DE SOUZA FILHO, J.R., SILVA, I.R. and FERREIRA, D.F., 2011. Socio-Environment Analysis as a Tool for Coastal Management: the Case of Maraú Peninsula, Bahia, Brazil. In: Micallef, A. (ed.), MCRR3-2010 Conference Proceedings, Journal of Coastal Research, Special Issue, No. 61, pp. 446–451. Grosseto, Tuscany, Italy, ISSN 0749-0208.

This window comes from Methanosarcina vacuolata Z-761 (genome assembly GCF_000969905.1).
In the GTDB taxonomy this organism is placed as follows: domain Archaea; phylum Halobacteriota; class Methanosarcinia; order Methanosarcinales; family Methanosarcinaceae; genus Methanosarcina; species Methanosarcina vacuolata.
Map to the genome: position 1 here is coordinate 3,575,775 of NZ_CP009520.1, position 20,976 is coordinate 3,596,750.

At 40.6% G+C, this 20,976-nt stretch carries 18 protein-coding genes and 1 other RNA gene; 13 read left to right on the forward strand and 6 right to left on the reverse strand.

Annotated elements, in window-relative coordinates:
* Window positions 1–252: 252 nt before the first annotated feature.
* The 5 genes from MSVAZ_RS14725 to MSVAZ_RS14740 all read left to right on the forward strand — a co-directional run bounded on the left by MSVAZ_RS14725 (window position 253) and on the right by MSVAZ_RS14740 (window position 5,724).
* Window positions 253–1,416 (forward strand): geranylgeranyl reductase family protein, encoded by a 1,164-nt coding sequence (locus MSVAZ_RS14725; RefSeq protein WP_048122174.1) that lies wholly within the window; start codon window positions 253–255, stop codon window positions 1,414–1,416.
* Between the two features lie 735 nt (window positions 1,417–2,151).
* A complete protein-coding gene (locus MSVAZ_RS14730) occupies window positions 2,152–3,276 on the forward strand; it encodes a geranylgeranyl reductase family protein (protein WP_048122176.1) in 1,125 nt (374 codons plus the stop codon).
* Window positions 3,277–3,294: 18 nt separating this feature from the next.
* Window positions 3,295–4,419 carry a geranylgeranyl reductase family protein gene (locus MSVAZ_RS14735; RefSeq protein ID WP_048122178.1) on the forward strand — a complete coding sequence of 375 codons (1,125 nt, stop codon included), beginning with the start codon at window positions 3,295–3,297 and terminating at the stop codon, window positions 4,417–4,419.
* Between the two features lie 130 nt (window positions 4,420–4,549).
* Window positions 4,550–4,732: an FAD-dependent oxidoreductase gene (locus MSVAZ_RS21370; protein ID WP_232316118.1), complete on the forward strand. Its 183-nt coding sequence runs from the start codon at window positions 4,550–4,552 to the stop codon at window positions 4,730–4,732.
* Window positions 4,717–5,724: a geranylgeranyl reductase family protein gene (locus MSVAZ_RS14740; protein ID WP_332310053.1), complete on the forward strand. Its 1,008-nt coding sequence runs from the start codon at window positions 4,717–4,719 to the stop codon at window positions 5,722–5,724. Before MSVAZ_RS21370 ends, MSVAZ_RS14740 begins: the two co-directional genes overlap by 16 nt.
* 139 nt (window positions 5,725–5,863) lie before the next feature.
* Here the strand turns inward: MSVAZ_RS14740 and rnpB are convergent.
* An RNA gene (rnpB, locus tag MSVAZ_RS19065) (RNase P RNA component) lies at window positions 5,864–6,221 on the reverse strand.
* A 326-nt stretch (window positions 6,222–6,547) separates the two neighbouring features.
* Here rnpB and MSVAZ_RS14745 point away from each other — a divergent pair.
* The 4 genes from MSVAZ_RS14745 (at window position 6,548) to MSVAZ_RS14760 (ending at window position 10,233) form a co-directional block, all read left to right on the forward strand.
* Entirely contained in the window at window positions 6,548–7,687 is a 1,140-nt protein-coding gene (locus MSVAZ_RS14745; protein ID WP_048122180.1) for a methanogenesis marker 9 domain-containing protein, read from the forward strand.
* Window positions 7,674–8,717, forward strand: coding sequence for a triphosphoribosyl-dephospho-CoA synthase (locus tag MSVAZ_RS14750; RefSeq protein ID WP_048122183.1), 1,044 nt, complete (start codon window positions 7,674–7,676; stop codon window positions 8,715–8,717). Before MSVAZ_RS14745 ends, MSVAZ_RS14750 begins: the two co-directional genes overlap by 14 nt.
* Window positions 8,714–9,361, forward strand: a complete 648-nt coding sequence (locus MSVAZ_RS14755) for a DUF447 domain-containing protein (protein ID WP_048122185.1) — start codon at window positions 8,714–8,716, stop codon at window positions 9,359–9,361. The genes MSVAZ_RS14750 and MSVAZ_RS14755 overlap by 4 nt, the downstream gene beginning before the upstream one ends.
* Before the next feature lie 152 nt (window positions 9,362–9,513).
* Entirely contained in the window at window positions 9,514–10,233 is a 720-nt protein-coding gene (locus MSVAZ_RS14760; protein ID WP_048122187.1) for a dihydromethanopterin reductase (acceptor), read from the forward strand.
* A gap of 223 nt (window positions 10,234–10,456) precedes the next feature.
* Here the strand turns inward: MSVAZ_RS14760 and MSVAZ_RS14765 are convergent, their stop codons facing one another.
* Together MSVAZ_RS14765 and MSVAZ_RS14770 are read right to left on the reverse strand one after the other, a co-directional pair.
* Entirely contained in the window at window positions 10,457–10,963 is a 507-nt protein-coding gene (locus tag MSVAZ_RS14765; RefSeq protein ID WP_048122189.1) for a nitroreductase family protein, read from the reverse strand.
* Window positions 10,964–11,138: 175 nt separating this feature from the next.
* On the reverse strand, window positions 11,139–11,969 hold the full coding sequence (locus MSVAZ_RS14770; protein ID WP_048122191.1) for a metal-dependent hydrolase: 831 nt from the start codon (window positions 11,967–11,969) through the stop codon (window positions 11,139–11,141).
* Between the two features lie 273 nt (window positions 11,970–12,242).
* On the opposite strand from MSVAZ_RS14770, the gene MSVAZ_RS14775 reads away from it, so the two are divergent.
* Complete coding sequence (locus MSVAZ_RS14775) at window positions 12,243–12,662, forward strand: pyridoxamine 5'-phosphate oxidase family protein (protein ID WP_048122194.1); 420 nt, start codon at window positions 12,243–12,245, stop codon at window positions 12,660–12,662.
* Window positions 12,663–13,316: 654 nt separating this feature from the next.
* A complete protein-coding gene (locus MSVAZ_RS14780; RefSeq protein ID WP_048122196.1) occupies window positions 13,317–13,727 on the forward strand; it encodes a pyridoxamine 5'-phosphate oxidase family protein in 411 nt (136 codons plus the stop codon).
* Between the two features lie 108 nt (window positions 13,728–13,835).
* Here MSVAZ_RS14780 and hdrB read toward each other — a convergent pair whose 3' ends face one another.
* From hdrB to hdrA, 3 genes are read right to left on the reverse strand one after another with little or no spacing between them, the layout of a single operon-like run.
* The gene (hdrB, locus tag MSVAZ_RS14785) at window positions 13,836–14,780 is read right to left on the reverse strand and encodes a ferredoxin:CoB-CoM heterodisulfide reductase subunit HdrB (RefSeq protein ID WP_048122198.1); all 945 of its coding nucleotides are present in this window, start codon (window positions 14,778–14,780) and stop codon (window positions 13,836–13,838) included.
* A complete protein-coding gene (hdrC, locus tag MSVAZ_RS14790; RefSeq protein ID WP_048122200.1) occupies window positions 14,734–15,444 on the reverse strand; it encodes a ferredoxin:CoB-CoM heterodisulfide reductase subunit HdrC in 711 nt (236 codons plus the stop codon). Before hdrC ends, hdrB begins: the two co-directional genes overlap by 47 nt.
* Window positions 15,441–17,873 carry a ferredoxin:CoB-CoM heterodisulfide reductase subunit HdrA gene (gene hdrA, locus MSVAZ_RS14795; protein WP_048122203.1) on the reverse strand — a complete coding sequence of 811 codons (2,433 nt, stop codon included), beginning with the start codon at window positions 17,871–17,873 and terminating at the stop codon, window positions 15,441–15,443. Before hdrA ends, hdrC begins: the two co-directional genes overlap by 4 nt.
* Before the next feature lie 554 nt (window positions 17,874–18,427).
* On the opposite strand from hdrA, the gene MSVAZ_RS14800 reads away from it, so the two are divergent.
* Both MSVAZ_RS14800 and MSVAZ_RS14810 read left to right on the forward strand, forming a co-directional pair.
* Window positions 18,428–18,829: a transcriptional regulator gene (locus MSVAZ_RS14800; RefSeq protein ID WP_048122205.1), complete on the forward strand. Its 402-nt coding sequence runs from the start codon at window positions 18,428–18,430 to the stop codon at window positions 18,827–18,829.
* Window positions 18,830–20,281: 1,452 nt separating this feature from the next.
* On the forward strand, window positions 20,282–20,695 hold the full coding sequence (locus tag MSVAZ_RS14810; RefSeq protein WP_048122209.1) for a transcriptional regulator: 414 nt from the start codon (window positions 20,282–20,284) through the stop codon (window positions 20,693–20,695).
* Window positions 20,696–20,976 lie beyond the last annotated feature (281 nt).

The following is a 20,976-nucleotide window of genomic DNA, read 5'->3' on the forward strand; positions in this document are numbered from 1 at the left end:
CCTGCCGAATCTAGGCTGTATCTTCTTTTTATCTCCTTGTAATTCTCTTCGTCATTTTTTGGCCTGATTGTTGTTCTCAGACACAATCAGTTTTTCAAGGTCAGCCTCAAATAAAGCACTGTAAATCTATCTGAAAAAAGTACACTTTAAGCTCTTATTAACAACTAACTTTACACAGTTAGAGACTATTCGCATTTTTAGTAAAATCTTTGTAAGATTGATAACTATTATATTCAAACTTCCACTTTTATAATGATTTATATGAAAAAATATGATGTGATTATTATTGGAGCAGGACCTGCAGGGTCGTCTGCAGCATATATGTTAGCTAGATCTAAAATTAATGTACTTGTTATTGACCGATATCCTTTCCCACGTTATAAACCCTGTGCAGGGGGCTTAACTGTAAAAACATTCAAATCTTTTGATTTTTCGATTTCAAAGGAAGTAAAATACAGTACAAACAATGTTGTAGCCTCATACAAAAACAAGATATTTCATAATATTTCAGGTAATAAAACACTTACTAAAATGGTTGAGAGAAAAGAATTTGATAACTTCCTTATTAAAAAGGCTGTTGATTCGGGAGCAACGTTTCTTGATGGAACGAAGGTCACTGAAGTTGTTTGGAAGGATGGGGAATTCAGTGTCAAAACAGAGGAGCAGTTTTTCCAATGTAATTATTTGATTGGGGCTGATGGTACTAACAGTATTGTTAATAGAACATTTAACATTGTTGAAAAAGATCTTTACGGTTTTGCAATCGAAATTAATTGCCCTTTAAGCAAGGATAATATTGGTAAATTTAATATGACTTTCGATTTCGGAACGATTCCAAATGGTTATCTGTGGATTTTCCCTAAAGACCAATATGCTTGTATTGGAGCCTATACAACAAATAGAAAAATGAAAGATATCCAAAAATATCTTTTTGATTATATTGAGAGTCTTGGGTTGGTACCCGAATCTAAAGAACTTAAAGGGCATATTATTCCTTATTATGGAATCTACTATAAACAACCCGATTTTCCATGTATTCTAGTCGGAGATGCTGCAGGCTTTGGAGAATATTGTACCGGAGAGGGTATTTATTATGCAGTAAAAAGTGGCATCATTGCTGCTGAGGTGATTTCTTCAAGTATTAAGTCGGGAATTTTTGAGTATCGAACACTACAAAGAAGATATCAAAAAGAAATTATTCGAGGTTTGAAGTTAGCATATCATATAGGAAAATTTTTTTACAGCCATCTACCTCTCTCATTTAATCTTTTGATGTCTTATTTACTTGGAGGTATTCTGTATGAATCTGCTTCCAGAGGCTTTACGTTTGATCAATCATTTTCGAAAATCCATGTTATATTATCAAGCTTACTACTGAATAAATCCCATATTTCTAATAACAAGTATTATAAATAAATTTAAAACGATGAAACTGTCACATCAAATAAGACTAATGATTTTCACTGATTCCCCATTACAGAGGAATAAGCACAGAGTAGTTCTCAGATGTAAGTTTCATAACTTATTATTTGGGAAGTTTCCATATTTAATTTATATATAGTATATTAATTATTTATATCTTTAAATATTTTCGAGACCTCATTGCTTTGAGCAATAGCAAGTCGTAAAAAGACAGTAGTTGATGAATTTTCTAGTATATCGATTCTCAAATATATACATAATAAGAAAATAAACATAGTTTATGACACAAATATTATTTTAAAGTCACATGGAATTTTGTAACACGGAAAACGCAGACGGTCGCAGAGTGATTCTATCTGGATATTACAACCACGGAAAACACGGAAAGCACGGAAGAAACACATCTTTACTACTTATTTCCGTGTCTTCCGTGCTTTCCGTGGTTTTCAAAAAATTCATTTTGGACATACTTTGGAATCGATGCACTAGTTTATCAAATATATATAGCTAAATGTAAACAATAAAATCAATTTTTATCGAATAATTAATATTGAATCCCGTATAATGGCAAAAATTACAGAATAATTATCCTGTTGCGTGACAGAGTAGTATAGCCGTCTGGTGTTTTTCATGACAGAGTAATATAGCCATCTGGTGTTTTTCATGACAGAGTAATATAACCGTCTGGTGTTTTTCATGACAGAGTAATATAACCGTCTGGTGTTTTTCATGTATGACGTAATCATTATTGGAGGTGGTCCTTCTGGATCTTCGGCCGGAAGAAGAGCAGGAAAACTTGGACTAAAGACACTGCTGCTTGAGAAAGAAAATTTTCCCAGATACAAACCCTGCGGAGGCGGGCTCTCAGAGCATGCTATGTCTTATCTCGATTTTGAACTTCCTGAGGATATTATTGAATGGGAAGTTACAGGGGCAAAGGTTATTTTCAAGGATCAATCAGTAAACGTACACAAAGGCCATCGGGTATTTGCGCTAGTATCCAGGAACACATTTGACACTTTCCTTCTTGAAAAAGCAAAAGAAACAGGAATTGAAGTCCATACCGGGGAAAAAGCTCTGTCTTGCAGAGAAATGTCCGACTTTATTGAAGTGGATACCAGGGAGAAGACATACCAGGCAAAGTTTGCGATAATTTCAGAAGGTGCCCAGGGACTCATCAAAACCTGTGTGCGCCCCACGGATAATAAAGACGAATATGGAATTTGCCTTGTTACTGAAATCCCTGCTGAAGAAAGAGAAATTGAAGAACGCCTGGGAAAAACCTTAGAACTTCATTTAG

The state of Bahia has the largest coastal extension among all Brazilian states. This extension includes some of the most desirable tourist destinations within the country. The local preference is directed to the model “sun, sand and sea.” The Marau Peninsula represents one of the most important drivers of economic development in the region. The intensification of activities on the beaches of Maraú results in the increase of tourist flow, real estate development and the establishment of support infrastructure resulting in increasing pressure on local ecosystems. After assessing the degree of anthropogenic changes in this coastal extension, the northern portion stands out as the most impacted area. This includes the beaches of Taipus de Fora, and Três Coqueiros e Ponta do Muta. Recreational capacity assessment of these beaches indicates that Taipus de Fora holds more than 2,000 users in its peak time. This represents, respectively, over 6.5 and 12 times the number assessed for Três Coqueiros e Ponta do Mutá beaches. However, it is important to point out that Taipus de Fora offers greater beach length and width, around twice the area (6.34 m2) to its users. During interviews conducted in the area, 80% of users reported feeling comfortable with a medium or low occupation of the beach. The survey also indicated that “infrastructure of goods and services” is an important variable in this occupation model. Around 42% of users surveyed consider the presence of support infrastructure an important decision variable. Only 16% of users responded that these facilities were not desirable. Results indicate that available recreational area and support infrastructure on the beach are important components for attracting tourists. Therefore, it is important to maintain current conditions of use (occupation density) in order to preserve the quality and recreational attractiveness. This will also help in the preservation of costal ecosystems, including coral reefs.